Ever since I left my teaching job at the Missouri Department of Corrections, I have worked hard to reform the system. I’ve written books, written blogs, and now have testified in front of a House of Representatives subcommittee. I realize many people don’t want to think about prison. In fact, there are some who enjoy the thought of others being punished and who rejoice in dysfunction inside the prison system. Somewhere in our Puritanical spirit, it feels good to know someone who made a mistake is being punished.
However, whether you are sympathetic to inmates or not is a separate issue from what has been happening inside the Department of Corrections. Finally, thanks to articles by The Pitch, a Kansas City area news outlet, the dark secrets of the retaliation, harassment, and violence within the department are coming to light. This isn’t inmate-on-inmate abuse. This isn’t staff-on-inmate abuse. This is staff-on-staff abuse that has festered within the Missouri prison system for decades.
Good employees have been harassed and threatened out of the system, leaving the power of the department in the hands of people whose behavior more closely resembles the inmates than the “good guy” image they want the general public to have of them. In some instances, good people are forced out because they witness or uncover corruption. Other times, getting rid of good people is seen as entertainment. In an already dangerous situation, that’s just plain sick. It’s been happening at prison facilities across our state for a long, long time.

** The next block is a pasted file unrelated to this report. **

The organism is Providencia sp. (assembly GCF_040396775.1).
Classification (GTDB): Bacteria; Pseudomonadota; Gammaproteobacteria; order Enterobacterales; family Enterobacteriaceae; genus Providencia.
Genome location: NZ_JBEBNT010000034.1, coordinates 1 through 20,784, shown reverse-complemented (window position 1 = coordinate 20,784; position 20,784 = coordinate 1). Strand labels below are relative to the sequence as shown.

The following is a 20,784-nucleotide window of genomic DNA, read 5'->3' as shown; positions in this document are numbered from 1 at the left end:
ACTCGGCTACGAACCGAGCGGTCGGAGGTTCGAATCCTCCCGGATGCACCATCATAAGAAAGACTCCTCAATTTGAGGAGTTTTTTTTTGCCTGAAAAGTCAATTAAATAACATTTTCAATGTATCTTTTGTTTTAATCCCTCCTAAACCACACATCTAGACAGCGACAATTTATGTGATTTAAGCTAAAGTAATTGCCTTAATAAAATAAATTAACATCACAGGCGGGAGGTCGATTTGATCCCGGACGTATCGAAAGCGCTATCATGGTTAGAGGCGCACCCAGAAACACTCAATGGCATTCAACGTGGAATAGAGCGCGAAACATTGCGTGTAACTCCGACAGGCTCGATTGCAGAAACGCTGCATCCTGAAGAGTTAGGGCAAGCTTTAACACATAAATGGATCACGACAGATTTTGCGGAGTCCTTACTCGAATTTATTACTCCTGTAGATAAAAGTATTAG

Some employees are so disgusted by the harassment and dirty tactics that, once they leave the DOC, they don’t even want to think about the experience. They shove it to the back of their minds, chalk it up as a traumatic time, and do everything they can to keep prison out of their new lives.
Some former employees do try to take action against the department that made their lives hell. Attorneys are hesitant to take on cases against the state. A fight that big requires a lot of resources, and usually small law firms want the victim to pay the cost of doing legal battle upfront. Since many victims of the system are now without work, are struggling to keep their heads above water, and are emotionally and physically drained by the experience, they can’t afford the legal fees. They slip away and their stories are never heard. The abuse goes unpunished.